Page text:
Water main break at Madison Street and Fallsway (Robert Hamilton )
For the second time in six days, Baltimore's aging water system ruptured, affecting service to dozens of businesses and homes downtown and in Essex, including two hospitals, while snarling traffic and providing yet another unpleasant reminder of the region's crumbling infrastructure.
A 30-inch pipe downtown at East Madison Street near Guilford Avenue broke shortly before 8 a.m. and sent water gushing down Guilford as well as the Fallsway. Businesses and institutions in a 12- to 14-block area either lost water altogether or saw pressure drop, including Mercy Medical Center, Our Daily Bread and Center Stage.
As crews labored to restore water pressure to most buildings in that area, a 16-inch pipe broke late in the morning on Philadelphia Road near Rossville Boulevard, affecting water service to Essex businesses and homes, including MedStar Franklin Square Medical Center and the Community College of Baltimore County's Essex campus. The city is responsible for maintenance of the county's water lines as well.
Service was restored within hours to most affected businesses and homes. But by day's end, 19 homes and one business in the 800 block of N. Calvert St. still lacked water, as did 15 businesses and 60 homes in Essex, said Kurt Kocher, spokesman for the city's Department of Public Works.
They were the latest in a string of water main breaks that have hit the city and Baltimore County. Work is still under way to repair a rupture that occurred Wednesday in a 60-inch pipe on North Charles Street at 20th Street. They add impetus to the city's promise to accelerate repairs to the aging water system, targeting nearly 20 miles' worth of pipes for replacement in the coming year.
"We're going to get close to it, as close as we can," said Kocher. "All that's being expedited very quickly."
Disruption from the latest breaks was limited for some and mitigated by the Veterans Day closure of government offices downtown.
Mercy experienced low pressure in only a portion of its downtown medical complex and for just an hour, so patient care and operations were unaffected, according to spokesman Dan Collins.
Franklin Square distributed bottled water and hand sanitizer as a precaution to its patients while pressure was low there, according to Franklin Square spokeswoman Trina Adams. The college canceled daytime classes, but later announced its Monday evening classes would go ahead as scheduled.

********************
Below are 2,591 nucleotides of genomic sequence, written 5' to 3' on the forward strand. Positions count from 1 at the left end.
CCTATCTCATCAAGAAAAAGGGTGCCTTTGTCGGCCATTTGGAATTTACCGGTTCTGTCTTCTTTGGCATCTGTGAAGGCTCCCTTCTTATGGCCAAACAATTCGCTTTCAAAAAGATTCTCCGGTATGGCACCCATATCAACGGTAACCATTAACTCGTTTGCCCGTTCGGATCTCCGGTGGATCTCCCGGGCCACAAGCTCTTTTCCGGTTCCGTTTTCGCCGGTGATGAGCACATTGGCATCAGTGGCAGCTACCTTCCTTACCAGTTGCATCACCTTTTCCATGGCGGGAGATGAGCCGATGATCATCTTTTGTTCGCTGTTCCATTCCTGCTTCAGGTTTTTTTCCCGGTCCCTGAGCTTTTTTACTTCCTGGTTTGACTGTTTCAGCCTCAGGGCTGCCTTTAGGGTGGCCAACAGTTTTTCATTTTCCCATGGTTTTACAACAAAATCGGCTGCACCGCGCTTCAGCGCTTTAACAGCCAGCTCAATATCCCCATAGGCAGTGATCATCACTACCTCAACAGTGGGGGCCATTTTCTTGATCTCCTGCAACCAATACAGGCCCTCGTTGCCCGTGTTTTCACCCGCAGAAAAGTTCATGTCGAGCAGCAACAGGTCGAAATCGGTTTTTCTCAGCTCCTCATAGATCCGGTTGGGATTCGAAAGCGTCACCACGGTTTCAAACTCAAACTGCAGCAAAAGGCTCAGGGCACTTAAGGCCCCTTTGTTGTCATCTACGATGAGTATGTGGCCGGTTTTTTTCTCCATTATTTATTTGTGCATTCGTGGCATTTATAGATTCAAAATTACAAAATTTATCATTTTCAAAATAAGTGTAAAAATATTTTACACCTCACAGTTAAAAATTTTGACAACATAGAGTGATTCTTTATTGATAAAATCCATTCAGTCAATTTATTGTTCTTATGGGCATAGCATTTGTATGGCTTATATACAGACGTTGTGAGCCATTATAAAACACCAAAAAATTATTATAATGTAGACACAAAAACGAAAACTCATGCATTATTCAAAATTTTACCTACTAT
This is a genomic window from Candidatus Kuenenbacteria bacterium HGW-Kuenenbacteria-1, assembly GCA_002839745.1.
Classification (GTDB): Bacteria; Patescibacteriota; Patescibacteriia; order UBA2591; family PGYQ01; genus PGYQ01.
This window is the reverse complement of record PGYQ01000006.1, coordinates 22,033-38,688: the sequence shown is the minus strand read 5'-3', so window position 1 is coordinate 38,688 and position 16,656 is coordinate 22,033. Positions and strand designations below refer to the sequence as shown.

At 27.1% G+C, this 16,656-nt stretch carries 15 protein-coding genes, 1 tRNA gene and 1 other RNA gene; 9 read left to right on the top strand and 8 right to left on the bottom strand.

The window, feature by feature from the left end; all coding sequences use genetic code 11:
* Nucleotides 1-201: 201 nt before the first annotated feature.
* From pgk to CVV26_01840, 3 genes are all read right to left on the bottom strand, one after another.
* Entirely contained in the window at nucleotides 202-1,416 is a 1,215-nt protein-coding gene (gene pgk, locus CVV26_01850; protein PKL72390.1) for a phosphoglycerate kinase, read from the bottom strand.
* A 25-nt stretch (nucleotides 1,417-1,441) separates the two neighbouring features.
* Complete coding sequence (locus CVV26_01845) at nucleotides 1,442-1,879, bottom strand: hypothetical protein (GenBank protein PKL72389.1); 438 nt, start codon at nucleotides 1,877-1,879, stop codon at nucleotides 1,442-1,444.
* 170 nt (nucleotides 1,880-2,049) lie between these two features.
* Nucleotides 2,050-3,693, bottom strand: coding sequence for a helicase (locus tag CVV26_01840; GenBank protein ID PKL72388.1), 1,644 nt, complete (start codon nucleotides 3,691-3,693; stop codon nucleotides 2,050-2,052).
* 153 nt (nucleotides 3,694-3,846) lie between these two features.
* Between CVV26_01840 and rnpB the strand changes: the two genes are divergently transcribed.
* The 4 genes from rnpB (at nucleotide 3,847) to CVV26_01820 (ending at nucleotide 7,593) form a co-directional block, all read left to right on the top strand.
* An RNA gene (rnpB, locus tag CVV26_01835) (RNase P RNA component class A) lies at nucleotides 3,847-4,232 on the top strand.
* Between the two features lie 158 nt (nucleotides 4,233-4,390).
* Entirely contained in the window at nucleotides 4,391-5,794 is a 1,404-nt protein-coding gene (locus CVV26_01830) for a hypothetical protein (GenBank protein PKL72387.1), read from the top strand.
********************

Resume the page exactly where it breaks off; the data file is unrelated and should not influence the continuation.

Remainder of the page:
But some downtown commuters found their morning trips complicated by road closures around the break. Parts of Madison Street had buckled near the intersection, and water was shooting upwards from gravel dislodged in the roadway. Muddy water pooled at the intersection at the Fallsway and covered sidewalks, blocking access to several buildings, including Our Daily Bread Employment Center, which had water at its front steps. Staff had to close its public restrooms, which serve as many as 1,000 people a day.
"I felt like I needed a boat to get to work," said Trish Hampton, front desk coordinator at the charity, which had water at its front steps well before 9 a.m. "I saw dark water coming out of the ground."
Our Daily Bread still planned to serve lunch to as many as 800 indigent people Monday.
"We never shut down and we will feed people here today," said director Sabree K. Akinyele.
Staff had filled numerous containers in the kitchen with water before the pressure dropped and had ordered portable toilets to be set up on its back lot.
The center needs about 50 volunteers a day to assist with lunch service. Many of them had difficulty getting to the center Monday as traffic was rerouted on surrounding streets.
"We heard as we were on our way here and managed to get redirected," said Susan Terranova, who accompanied about a dozen Mount St. Joseph High School freshmen. The students would be busing tables, serving and cleaning up from lunch, she said, adding she was certain the young volunteers could cope with the day's problems.
Kocher said he had no estimate on how long repairs would take on either break. He said it was too soon to know what caused either, but said city officials are "pretty sure" the Madison Street main was installed more than a century ago. The Essex line was undoubtedly newer, Kocher said, but it was cast iron, indicating it also was decades old.
Most of the city's nearly 1,600 miles of water lines are more than 70 years old, and many have been in the ground more than a century. A 20-inch pipe that failed beneath Light Street downtown in July and took more than a month to repair was laid in 1889. Public works officials have acknowledged decades of neglect are responsible for many of the 1,000 or more breaks — many of them minor — that occur annually throughout all 4,500 miles of pipes delivering water to 1.8 million residents throughout the city and parts of Anne Arundel, Baltimore and Howard counties.